The Haunting (1963)
Most students encounter Shirley Jackson's short story "The Lottery" while still in high school. It's got science fiction and horror elements as well as a great allegory about blind conformity and adherence to tradition. It's also one of the few horror stories, outside the works of Edgar Allen Poe and a couple by Nathaniel Hawthorne, that is Norton Anthology approved and, therefore, fit to present to young minds per our antiquated public school curriculum. While many of Jackson's stories found horror and discomfort in the everyday world of both urban and rural America in the mid-20th century, it should come as no surprise that she wrote one of the best horror novels of all time: The Haunting of Hill House.
If the name sounds familiar it was made into a miniseries in 2018 on Netflix by Mike Flanagan, although there was little resemblance between it and the novel. There was also a 1999 version called The Haunting which was filled to the brim with '90s style CGI effects. However, despite the fact that Nelson Gidding did change a number of things from the novel, the one time Hollywood got it right was the original 1963 version directed by Robert Wise.
Dr. John Markway (Richard Johnson) is a professor who specializes in paranormal research, and he stumbles across the chance to investigate Hill House. While most haunted houses can be excused as hoaxes, overactive imagination or explainable phenomena, Hill House has a nasty reputation of murder, insanity and suicide, and Markway believes it is his best chance of proving that ghosts do, in fact, exist. The owners of Hill House insist that he take along their nephew, Luke (Russ Tamblyn), who is set to inherit the house once they pass. He also reaches out to a number of other investigators who bow out one by one when they find out more about where they will be investigating. The only two remaining are the psychic Theodora (Claire Bloom) and the troubled Eleanor (Julie Harris).
Eleanor spent most of her life looking after her invalid mother and, after her mother's death, was taken in by her sister and her family and treated in a patronizing, infantilizing manner. The trip to Hill House lets her escape, but she soon senses that the house itself is calling to her. Meanwhile, after they get settled in, events begin, including loud banging, cold spots, weird smells and disembodied voices. While the skeptical Luke tries to take it all in and Markway tries to do his investigation, Eleanor's mental state deteriorates and she becomes sure that Hill House is meant to be her new home.
Julie Harris's performance as Eleanor is going to have varying effects on viewers. I've seen the movie numerous times, and sometimes I find Harris's portrayal brilliant, and other times I find it annoying. It's because so much of the movie hinges on Eleanor and, while the way she is treated by her family is awful, she is not the most sympathetic creature. She immediately starts a fantasy in which Markway is in love with her, mistaking his kindness for affection, while lashing out at Theodora as she offers, in her own way, some true friendship while not hiding her attraction to Eleanor. Much of what we learn about Eleanor is through voiceover as we hear her thoughts throughout, making it quite obvious that, while she deserves better treatment than she gets from her sister, she is a disturbed woman who never got a chance to acclimate to society.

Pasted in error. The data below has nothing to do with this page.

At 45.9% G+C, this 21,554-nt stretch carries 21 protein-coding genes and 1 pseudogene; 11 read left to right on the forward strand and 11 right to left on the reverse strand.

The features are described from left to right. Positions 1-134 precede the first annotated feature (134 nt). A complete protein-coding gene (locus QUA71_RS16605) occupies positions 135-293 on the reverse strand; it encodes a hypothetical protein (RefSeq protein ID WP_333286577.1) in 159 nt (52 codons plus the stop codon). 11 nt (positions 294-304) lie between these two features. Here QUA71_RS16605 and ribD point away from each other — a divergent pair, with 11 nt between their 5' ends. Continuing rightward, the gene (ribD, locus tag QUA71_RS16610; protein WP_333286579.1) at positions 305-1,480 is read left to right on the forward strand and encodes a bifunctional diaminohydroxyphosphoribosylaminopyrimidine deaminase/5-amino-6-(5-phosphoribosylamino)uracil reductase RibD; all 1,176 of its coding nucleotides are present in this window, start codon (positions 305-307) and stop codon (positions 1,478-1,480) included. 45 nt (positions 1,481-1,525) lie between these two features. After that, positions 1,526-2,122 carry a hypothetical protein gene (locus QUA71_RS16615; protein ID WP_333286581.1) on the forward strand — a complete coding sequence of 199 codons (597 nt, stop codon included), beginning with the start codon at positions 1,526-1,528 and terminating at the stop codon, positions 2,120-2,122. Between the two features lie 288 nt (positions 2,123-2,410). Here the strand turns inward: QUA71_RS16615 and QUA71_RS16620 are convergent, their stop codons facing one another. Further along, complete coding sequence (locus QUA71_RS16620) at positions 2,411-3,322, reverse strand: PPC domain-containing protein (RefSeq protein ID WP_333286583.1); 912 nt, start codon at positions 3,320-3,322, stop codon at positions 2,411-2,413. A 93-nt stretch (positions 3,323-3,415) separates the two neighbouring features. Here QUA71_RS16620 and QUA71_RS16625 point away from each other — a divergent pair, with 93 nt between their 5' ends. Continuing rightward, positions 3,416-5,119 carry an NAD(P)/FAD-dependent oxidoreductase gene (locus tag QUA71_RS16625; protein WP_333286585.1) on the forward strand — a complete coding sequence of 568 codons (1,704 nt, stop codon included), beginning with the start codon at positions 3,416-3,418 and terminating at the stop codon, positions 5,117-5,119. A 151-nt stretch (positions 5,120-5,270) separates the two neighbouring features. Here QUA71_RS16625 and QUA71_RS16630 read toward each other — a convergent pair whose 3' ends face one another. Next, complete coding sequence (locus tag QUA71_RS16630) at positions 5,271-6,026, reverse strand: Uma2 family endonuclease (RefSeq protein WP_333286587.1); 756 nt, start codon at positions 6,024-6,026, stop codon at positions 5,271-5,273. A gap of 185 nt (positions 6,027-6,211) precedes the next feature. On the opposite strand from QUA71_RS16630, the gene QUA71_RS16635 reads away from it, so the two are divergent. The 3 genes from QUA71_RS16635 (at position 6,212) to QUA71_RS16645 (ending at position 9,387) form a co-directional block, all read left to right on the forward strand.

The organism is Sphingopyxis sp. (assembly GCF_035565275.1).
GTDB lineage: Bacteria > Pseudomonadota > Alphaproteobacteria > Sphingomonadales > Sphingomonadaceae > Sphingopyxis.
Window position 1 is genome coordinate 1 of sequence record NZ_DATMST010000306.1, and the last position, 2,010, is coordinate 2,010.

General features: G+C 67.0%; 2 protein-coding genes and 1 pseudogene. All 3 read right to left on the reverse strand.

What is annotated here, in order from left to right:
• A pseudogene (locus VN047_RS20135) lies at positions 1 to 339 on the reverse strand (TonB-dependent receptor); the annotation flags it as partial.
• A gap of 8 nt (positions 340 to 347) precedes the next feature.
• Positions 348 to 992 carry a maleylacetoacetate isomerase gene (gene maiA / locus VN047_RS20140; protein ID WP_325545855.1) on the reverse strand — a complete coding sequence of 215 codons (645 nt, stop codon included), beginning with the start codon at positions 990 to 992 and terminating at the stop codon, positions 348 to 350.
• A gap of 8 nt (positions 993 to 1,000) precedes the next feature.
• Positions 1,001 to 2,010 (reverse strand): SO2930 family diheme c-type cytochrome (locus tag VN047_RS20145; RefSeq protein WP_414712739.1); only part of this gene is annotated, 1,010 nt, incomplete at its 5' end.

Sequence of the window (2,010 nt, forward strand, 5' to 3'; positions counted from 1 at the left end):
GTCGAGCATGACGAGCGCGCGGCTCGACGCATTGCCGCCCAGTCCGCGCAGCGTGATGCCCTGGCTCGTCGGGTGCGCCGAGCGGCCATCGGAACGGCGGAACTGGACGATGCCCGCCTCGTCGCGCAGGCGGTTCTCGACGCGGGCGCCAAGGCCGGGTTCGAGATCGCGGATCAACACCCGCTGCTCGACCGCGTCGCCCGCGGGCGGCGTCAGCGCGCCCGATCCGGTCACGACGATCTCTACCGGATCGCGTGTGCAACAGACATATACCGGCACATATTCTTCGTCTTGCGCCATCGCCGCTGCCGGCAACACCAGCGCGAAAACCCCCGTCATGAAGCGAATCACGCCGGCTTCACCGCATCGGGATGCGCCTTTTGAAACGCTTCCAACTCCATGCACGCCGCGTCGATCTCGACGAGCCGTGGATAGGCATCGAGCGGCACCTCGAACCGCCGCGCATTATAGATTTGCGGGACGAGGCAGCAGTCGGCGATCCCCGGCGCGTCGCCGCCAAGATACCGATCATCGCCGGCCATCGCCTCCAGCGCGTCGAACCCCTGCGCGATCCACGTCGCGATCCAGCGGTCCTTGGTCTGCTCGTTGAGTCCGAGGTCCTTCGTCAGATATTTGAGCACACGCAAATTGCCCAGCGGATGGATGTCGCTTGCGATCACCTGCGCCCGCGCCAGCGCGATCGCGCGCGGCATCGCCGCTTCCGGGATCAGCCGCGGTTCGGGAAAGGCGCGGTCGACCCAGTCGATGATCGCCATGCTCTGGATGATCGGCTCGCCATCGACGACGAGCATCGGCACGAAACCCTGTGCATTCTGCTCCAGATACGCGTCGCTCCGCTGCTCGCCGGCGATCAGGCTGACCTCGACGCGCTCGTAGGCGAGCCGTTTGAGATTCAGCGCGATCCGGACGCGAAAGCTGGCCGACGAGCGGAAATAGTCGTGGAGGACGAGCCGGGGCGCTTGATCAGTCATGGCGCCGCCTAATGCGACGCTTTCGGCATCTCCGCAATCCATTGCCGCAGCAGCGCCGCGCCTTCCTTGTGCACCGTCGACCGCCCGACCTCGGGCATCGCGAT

The Haunting was made in 1963 so it is never specifically stated that Theodora is a lesbian, but anyone paying half attention would notice. It was quite daring at the time but did not cause quite as much of a stir as the studio was concerned it would. Part of that is because she was presented in a way that could be written off as "Bohemian" if push came to shove. The production got certain breaks for casting Bloom and Johnson as The Haunting saved money by being filmed in England, with the exterior shots of the house being a real building and the interiors being on the usual sound stages. Although he's the leader of the group, Markway seems there just to mansplain the supernatural to everyone in earshot. Even if Eleanor may not be the most reliable narrator, nor a lead character one can easily sympathize with, Markway unfortunately feels like a plot device. Despite that Richard Johnson gives it a go, and late in the film his concerned wife Grace, played Lois Maxwell of Moneypenny fame, shows up as things reach their conclusion.
An important thing to remember about The Haunting is, although it had a modest budget, there was never any intention of physically showing the ghosts. There are few effects, and most of the tension comes from things unseen, both by those researching Hill House and by the audience. This is one of the rare instances where the audience is not more informed than those in the movie. Much of what one gets out of it depends on imagination and the willingness to accept that this is one of the few exceptions in which a house is truly haunted.
The lack of cheap thrills in The Haunting is a sticking point as much as Julie Harris's portrayal of Eleanor, but I really don't feel the movie to be slow. Deliberate would be a better term, as it manages to increase the tension right toward the end. Not having a bunch of sheet-covered skeletons on clothes hangers floating around is a plus, particularly since Robert Wise remembers to still show rather than tell. Even when given the exposition we see it acted out, and everything important happens on screen. Nothing against William Castle and his gimmicks; they are lots of fun, especially when accompanied by Vincent Price hamming it up. However, when one wants the audience to take the story seriously, this is the way to go.
The Haunting (1963)
Time: 112 minutes
Starring: Julie Harris, Richard Johnson, Claire Bloom, Russ Tamblyn
Director: Robert Wise